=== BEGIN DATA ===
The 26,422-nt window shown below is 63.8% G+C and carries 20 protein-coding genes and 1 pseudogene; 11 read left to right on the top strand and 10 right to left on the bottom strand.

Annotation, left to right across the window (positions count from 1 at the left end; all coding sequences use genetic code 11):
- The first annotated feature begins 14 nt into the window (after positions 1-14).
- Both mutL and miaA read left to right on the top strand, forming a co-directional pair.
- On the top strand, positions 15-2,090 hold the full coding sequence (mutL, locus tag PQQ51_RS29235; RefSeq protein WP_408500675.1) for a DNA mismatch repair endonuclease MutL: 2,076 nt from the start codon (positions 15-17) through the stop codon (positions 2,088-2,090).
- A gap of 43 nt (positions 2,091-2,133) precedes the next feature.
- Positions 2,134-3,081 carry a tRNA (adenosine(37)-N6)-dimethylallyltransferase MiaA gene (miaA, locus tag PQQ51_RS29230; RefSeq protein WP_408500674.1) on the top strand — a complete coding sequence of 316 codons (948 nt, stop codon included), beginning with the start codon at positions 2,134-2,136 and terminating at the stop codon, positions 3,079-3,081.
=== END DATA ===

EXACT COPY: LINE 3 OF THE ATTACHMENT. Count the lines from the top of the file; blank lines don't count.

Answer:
- The first annotated feature begins 14 nt into the window (after positions 1-14).